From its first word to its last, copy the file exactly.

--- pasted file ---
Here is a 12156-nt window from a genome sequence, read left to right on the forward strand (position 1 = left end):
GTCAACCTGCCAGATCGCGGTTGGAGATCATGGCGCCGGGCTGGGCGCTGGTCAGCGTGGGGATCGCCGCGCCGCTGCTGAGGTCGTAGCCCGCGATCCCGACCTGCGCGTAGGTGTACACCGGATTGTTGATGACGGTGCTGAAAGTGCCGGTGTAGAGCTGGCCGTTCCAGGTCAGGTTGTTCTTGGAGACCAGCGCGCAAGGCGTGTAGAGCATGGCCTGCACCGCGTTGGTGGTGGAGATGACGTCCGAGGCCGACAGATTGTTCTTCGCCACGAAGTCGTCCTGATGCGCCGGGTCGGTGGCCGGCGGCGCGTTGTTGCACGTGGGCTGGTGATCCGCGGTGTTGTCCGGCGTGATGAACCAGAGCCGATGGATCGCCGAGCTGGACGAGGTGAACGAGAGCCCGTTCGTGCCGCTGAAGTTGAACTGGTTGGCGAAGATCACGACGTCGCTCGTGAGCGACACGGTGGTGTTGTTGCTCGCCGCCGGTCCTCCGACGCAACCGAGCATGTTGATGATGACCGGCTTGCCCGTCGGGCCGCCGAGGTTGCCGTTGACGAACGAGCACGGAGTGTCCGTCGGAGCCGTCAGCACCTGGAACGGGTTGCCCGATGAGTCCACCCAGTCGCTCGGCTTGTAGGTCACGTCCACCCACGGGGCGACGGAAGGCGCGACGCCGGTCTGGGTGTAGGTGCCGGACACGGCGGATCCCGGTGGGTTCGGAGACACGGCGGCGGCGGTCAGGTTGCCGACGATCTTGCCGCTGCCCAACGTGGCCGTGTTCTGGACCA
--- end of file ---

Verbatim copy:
Here is a 12156-nt window from a genome sequence, read left to right on the forward strand (position 1 = left end):
GTCAACCTGCCAGATCGCGGTTGGAGATCATGGCGCCGGGCTGGGCGCTGGTCAGCGTGGGGATCGCCGCGCCGCTGCTGAGGTCGTAGCCCGCGATCCCGACCTGCGCGTAGGTGTACACCGGATTGTTGATGACGGTGCTGAAAGTGCCGGTGTAGAGCTGGCCGTTCCAGGTCAGGTTGTTCTTGGAGACCAGCGCGCAAGGCGTGTAGAGCATGGCCTGCACCGCGTTGGTGGTGGAGATGACGTCCGAGGCCGACAGATTGTTCTTCGCCACGAAGTCGTCCTGATGCGCCGGGTCGGTGGCCGGCGGCGCGTTGTTGCACGTGGGCTGGTGATCCGCGGTGTTGTCCGGCGTGATGAACCAGAGCCGATGGATCGCCGAGCTGGACGAGGTGAACGAGAGCCCGTTCGTGCCGCTGAAGTTGAACTGGTTGGCGAAGATCACGACGTCGCTCGTGAGCGACACGGTGGTGTTGTTGCTCGCCGCCGGTCCTCCGACGCAACCGAGCATGTTGATGATGACCGGCTTGCCCGTCGGGCCGCCGAGGTTGCCGTTGACGAACGAGCACGGAGTGTCCGTCGGAGCCGTCAGCACCTGGAACGGGTTGCCCGATGAGTCCACCCAGTCGCTCGGCTTGTAGGTCACGTCCACCCACGGGGCGACGGAAGGCGCGACGCCGGTCTGGGTGTAGGTGCCGGACACGGCGGATCCCGGTGGGTTCGGAGACACGGCGGCGGCGGTCAGGTTGCCGACGATCTTGCCGCTGCCCAACGTGGCCGTGTTCTGGACCA